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    Japanese snipers train on advanced techniques, field craft

    Japanese snipers train on advanced techniques, field craft

    Photo By Staff Sgt. Mark Miranda | U.S. Army Spc. Joseph Biasatti, right, demonstrates advanced sniper techniques to...... read more read more



    Story by Staff Sgt. Mark Miranda 

    7th Infantry Division

    JOINT BASE LEWIS-MCCHORD, Wash. - Sniper-trained soldiers with the 5th Battalion, 20th Infantry regiment took a day of training with their Japanese Ground Self-Defense Force counterparts to focus on advanced techniques and field craft at Yakima Training Center, as part of this year’s Rising Thunder combined exercises, Sept. 10.

    In recent days, the Japanese trained on marksmanship and sniper equipment.

    “The soldiers the Japanese have selected as snipers are the best of their infantry, the cream of the crop and their marksmanship skills are ridiculously impressive,” said Sgt. Chad Quillia, who completed sniper school training three years ago.

    “We started off with basics, but they demanded more advanced stuff - tactics, collection of battlefield intelligence, stalking and other sniper-related skills. I’m excited to get this opportunity to train with a foreign military,” said Quillia, an infantryman from South Royalton, Vt.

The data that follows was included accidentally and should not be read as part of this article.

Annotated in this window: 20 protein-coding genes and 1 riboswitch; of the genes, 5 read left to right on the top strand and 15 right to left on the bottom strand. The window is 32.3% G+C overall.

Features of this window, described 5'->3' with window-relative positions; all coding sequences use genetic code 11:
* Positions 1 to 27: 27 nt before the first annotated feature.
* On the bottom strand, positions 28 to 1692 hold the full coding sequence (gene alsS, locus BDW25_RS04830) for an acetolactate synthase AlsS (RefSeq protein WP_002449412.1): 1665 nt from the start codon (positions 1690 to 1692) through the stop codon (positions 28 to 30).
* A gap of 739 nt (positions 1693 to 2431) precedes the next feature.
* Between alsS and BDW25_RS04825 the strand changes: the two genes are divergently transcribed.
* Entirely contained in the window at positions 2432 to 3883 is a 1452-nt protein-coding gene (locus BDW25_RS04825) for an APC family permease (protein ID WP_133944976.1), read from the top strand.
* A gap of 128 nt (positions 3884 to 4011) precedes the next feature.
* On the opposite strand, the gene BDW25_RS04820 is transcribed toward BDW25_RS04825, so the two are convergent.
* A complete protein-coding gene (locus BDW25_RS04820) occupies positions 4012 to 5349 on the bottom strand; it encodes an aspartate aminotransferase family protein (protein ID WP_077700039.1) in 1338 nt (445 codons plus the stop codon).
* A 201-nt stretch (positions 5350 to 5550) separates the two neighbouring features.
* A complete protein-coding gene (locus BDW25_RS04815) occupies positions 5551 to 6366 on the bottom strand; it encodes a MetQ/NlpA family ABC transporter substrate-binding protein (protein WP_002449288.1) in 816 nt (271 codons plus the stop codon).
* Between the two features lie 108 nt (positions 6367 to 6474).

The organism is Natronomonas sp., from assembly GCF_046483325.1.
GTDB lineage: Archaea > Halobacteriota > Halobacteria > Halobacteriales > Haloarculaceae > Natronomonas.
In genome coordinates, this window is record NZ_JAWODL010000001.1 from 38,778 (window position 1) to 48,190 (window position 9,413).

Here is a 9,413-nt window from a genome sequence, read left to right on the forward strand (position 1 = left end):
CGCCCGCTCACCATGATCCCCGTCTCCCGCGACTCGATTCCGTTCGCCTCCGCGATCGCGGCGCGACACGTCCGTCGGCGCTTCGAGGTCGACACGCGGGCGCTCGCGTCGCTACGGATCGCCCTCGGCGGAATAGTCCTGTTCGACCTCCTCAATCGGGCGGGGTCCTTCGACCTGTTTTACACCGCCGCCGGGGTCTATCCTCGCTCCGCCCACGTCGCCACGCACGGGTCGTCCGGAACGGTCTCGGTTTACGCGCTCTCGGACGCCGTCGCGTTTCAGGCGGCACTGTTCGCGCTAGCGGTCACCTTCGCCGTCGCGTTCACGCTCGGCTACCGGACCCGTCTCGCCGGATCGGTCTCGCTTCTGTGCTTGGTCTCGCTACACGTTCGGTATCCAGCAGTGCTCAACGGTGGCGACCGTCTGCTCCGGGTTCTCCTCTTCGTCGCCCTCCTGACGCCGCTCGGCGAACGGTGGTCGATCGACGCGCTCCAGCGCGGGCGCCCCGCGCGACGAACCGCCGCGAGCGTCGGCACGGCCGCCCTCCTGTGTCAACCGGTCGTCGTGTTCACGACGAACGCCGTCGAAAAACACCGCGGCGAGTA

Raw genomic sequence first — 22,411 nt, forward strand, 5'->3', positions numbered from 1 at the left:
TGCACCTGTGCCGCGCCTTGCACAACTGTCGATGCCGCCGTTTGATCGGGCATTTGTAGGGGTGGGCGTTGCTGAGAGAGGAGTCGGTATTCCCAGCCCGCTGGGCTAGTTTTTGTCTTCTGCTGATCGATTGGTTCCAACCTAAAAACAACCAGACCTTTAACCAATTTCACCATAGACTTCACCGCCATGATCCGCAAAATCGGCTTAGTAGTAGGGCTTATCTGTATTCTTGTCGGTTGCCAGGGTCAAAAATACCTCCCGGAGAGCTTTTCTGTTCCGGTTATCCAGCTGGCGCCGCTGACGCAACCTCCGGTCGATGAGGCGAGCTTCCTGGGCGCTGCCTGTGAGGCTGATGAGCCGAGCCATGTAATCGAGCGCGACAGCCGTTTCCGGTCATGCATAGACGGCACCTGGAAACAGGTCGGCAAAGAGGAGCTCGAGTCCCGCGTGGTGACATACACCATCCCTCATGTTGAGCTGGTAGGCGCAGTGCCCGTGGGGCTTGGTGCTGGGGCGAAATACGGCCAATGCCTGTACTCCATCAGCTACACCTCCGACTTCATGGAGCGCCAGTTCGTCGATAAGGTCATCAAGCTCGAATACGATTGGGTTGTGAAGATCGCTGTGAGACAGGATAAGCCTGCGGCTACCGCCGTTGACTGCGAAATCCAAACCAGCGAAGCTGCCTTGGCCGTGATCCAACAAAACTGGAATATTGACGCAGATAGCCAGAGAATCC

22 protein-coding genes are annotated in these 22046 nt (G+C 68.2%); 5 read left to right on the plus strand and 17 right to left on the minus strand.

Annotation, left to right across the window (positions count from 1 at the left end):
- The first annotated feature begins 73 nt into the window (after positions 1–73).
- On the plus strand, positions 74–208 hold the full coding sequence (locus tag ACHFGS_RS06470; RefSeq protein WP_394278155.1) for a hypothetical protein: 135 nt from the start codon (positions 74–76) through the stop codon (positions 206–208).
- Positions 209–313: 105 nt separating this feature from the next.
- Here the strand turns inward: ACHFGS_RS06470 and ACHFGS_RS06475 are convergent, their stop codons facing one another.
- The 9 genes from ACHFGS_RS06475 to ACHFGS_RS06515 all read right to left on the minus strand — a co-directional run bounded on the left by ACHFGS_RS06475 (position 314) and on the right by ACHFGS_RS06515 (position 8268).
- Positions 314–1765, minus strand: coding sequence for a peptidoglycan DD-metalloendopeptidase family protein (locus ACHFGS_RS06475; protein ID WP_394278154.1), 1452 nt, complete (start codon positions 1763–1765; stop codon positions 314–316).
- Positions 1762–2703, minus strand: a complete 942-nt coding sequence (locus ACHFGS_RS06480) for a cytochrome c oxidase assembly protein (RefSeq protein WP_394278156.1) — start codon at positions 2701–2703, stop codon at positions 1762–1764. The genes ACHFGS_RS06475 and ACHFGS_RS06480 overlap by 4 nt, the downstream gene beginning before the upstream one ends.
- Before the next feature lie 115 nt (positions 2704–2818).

The primary mission of the sniper is to deliver long-range, precision fire. Their secondary mission is the collecting and reporting of battlefield information.

    Quillia and other snipers from 3rd Stryker Brigade Combat Team, 2nd Infantry Division showed Japanese soldiers how to blend in with the surrounding environment by wearing a ghillie suit, and proper technique for moving through terrain while wearing the suit.

    “The ‘stalking lanes’ are an accumulation of all events – target detection, range estimation, shooting, and utilizing cover and concealment,” said Staff Sgt. Mitchell Shaw, lead sniper instructor for 5-20 Inf. Bn. “What we want them to learn in order to successfully navigate through [our stalking criteria], is to use the vegetation, the suit and surrounding areas; to keep to shadows and make slow, deliberate movements.”

    The Japanese snipers were also taught a variety of different firing techniques utilizing different positions, stances and means of support to allow themselves to use their cover and concealment to maximum effectiveness.

    “I train snipers back home, and my impression of the instructors is that they’re extremely helpful in teaching the advanced skills,” said Sgt. Maj. Munetsugo Matsuba, of JGSDF’s 41st Area Security Force.

    “Our sniper program is still in its infancy, so we want to learn as much as possible with this opportunity. We share a lot of similarities in teaching the basics, but we’re amazed at the level of experience that U.S. soldiers have.”

    As is the case with most of his soldiers, it was Matsuba’s first time visiting the U.S. and working with soldiers from I Corps and 7th Infantry Division.

    “We’re quite impressed with the capabilities provided for our training and the facilities here, especially since we don’t have this type of environment at home,” Matsuba said.

    As Rising Thunder exercises proceed, over the coming weeks the Snipers from both JGSDF and Joint Base Lewis-McChord will continue to learn from one another and benefit from this partnership.



    Date Taken: 09.10.2013
    Date Posted: 09.10.2013 20:50
    Story ID: 113418
    Hometown: SOUTH ROYALTON, VT, US

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